It started as just another buzzword, but by the end of 2005 service-oriented architectures had been firmly established as the new Holy Grail in enterprise application integration.
An architectural style whose goal is to achieve “loose coupling” among interacting software agents, a service-oriented architecture (SOAs) is difficult to define. That’s because the business drivers can be so vast – including a desire to harmonize legacy applications to creating workable Web services – but also because of the different ways IT managers can achieve it. In some cases, it requires a complete overhaul of the way software has been engineered throughout an organization. In others, it may be possible to “wrap” some services around existing software deployments.
Some of the industry’s largest vendors made considerable investments in SOA products and services last year, though customers learned to make sure that such products offered something new. In other words, they learned to make sure there was some substance behind the SOA.
Up close expertise
Interac architect sounds off on SOA
q&a George Galambos, IBM Fellow and a contributor to the ubiquitous banking framework, explains the key business drivers behind service-oriented architectures. Also: The future of Java and .Net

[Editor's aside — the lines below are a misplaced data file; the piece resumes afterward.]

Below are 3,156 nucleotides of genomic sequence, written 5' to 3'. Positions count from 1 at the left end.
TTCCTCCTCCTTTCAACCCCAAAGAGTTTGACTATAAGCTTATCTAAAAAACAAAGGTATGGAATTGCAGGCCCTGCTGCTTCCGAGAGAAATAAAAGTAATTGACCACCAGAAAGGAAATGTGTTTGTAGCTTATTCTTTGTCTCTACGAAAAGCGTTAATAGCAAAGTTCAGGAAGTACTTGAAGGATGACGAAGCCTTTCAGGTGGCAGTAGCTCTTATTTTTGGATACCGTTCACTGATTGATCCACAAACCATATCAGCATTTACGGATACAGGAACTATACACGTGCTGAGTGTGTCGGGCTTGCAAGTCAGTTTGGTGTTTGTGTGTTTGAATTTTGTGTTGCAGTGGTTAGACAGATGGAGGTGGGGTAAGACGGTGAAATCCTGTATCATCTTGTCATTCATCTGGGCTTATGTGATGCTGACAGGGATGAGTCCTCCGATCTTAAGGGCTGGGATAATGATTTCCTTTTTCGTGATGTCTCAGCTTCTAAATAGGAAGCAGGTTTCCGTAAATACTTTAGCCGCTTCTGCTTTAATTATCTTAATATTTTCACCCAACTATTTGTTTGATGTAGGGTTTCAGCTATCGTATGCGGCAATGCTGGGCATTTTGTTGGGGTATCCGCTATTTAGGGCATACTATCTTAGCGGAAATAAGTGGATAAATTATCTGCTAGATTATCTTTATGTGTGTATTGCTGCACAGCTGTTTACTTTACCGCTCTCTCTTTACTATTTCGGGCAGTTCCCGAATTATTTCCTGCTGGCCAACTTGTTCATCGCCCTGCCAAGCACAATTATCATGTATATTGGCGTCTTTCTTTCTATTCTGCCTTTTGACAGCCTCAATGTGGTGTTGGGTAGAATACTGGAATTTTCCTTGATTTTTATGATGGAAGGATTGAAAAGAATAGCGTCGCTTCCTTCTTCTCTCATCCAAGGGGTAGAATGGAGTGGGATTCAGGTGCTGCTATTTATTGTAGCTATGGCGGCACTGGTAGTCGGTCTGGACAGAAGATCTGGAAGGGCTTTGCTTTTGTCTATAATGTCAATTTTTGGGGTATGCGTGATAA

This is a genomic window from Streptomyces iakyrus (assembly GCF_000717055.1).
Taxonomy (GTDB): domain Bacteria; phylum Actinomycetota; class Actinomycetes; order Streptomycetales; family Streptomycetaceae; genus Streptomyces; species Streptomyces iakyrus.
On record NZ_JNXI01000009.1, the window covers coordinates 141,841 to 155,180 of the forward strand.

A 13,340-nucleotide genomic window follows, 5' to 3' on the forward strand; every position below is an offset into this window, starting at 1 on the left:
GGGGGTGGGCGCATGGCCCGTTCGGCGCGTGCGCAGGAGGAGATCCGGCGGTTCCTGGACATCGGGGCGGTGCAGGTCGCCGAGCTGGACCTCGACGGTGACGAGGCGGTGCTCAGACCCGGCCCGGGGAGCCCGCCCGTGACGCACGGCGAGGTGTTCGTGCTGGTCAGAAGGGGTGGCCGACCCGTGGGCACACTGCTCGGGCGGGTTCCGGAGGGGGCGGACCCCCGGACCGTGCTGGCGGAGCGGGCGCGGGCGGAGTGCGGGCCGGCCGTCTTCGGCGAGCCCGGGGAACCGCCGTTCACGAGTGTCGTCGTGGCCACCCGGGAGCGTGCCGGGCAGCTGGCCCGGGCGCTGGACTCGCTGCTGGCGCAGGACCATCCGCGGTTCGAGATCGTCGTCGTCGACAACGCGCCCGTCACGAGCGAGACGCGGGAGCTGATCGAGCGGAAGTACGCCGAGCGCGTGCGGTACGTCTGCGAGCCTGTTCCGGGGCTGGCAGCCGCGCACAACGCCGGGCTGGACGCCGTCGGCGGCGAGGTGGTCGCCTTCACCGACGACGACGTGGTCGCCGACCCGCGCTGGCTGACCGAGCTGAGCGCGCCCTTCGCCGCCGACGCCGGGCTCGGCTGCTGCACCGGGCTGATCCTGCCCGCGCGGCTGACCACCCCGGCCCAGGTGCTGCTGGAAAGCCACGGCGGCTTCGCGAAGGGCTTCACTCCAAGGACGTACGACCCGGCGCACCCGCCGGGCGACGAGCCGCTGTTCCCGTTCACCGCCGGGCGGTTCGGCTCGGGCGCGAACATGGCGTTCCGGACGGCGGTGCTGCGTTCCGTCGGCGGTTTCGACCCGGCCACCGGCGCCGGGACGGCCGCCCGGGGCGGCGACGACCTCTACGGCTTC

Special features and series
SOA plants the seeds of true system integration
Fairmont remodels application architecture
Sold on SOA: One tool, two diverse strategies
Pulling IT Together
SOA in the news
IBM builds on service-oriented architecture strategy
Rational, Tivoli and WebSphere add-ons to allow code reuse
Ellison praises Siebel’s SOA efforts at customer event
As part of a strategy for the next generation of customer relationship management, Siebel Systems Inc. announced what it is calling an open standards-based service oriented architecture framework for CRM applications.
Editorials and commentary
Everything is illustrated
Trillium Health CIO Wayne Mills has something you’ve got to see
IT Business Blogs: Software invention in the business world
A programmer searches for a way to explain the mysteries of code